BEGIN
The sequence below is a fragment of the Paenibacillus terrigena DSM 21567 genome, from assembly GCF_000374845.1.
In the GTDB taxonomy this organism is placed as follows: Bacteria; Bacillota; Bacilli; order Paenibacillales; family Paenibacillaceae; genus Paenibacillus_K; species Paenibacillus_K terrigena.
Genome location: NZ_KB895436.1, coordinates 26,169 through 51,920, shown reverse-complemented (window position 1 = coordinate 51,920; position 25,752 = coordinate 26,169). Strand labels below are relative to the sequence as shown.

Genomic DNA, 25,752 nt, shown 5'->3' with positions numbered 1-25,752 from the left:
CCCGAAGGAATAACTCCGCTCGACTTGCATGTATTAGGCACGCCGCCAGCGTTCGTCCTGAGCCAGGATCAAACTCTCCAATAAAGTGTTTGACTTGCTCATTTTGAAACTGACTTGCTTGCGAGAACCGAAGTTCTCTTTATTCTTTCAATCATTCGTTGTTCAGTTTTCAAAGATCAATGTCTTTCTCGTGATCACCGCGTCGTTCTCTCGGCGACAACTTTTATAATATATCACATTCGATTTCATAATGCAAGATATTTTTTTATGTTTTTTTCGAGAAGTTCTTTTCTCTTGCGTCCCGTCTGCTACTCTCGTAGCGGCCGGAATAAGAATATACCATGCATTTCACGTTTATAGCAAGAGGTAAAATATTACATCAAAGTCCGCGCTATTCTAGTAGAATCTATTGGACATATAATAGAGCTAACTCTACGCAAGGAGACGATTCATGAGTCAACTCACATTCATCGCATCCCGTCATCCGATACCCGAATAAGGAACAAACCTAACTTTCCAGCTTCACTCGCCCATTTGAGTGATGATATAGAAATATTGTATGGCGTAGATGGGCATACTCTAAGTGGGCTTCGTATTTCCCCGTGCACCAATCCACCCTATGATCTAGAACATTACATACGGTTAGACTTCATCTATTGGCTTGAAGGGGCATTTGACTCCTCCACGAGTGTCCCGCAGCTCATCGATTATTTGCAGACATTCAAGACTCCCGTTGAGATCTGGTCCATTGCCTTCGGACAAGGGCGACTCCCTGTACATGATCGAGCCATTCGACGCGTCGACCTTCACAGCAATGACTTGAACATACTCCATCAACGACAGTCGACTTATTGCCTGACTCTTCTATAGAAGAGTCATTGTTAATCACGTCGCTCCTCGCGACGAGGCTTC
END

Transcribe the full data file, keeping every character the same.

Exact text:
The sequence below is a fragment of the Paenibacillus terrigena DSM 21567 genome, from assembly GCF_000374845.1.
In the GTDB taxonomy this organism is placed as follows: Bacteria; Bacillota; Bacilli; order Paenibacillales; family Paenibacillaceae; genus Paenibacillus_K; species Paenibacillus_K terrigena.
Genome location: NZ_KB895436.1, coordinates 26,169 through 51,920, shown reverse-complemented (window position 1 = coordinate 51,920; position 25,752 = coordinate 26,169). Strand labels below are relative to the sequence as shown.

Genomic DNA, 25,752 nt, shown 5'->3' with positions numbered 1-25,752 from the left:
CCCGAAGGAATAACTCCGCTCGACTTGCATGTATTAGGCACGCCGCCAGCGTTCGTCCTGAGCCAGGATCAAACTCTCCAATAAAGTGTTTGACTTGCTCATTTTGAAACTGACTTGCTTGCGAGAACCGAAGTTCTCTTTATTCTTTCAATCATTCGTTGTTCAGTTTTCAAAGATCAATGTCTTTCTCGTGATCACCGCGTCGTTCTCTCGGCGACAACTTTTATAATATATCACATTCGATTTCATAATGCAAGATATTTTTTTATGTTTTTTTCGAGAAGTTCTTTTCTCTTGCGTCCCGTCTGCTACTCTCGTAGCGGCCGGAATAAGAATATACCATGCATTTCACGTTTATAGCAAGAGGTAAAATATTACATCAAAGTCCGCGCTATTCTAGTAGAATCTATTGGACATATAATAGAGCTAACTCTACGCAAGGAGACGATTCATGAGTCAACTCACATTCATCGCATCCCGTCATCCGATACCCGAATAAGGAACAAACCTAACTTTCCAGCTTCACTCGCCCATTTGAGTGATGATATAGAAATATTGTATGGCGTAGATGGGCATACTCTAAGTGGGCTTCGTATTTCCCCGTGCACCAATCCACCCTATGATCTAGAACATTACATACGGTTAGACTTCATCTATTGGCTTGAAGGGGCATTTGACTCCTCCACGAGTGTCCCGCAGCTCATCGATTATTTGCAGACATTCAAGACTCCCGTTGAGATCTGGTCCATTGCCTTCGGACAAGGGCGACTCCCTGTACATGATCGAGCCATTCGACGCGTCGACCTTCACAGCAATGACTTGAACATACTCCATCAACGACAGTCGACTTATTGCCTGACTCTTCTATAGAAGAGTCATTGTTAATCACGTCGCTCCTCGCGACGAGGCTTC